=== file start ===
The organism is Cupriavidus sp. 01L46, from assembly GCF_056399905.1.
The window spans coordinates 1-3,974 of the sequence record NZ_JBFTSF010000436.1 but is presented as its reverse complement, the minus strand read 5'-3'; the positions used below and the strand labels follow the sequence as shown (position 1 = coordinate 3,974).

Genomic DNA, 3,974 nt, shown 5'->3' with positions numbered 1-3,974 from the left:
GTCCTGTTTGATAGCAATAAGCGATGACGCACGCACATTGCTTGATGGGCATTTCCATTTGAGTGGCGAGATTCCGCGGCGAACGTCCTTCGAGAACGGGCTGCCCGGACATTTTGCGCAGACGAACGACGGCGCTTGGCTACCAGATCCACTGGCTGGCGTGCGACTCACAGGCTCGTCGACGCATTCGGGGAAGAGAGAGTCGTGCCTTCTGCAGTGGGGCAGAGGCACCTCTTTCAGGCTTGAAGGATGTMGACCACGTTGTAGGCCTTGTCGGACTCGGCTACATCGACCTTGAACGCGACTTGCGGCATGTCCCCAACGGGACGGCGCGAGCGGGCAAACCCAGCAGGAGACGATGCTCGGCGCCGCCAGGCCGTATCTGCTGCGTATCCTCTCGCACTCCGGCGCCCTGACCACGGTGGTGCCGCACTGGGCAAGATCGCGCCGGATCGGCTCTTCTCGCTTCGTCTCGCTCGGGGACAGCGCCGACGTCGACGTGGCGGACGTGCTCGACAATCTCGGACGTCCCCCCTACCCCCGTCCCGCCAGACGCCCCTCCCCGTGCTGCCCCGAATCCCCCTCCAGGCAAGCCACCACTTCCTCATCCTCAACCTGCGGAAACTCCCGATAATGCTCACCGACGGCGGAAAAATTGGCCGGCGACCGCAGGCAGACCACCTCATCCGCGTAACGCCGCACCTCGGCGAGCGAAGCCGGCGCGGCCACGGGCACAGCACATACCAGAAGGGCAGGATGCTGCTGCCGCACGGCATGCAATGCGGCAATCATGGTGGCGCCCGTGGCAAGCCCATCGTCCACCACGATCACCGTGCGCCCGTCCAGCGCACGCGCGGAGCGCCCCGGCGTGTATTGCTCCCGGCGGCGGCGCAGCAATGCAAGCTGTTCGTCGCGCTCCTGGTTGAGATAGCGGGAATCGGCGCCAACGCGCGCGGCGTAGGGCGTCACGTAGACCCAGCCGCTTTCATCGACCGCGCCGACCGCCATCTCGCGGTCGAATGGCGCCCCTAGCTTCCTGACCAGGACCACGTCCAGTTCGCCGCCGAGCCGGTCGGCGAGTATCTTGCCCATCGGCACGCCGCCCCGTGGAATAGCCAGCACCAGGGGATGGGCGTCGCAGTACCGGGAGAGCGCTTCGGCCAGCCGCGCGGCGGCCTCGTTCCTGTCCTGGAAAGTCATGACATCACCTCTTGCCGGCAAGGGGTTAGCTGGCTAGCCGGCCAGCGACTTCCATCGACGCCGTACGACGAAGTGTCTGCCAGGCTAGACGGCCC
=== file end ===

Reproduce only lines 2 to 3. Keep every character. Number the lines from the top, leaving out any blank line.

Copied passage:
The window spans coordinates 1-3,974 of the sequence record NZ_JBFTSF010000436.1 but is presented as its reverse complement, the minus strand read 5'-3'; the positions used below and the strand labels follow the sequence as shown (position 1 = coordinate 3,974).

Genomic DNA, 3,974 nt, shown 5'->3' with positions numbered 1-3,974 from the left: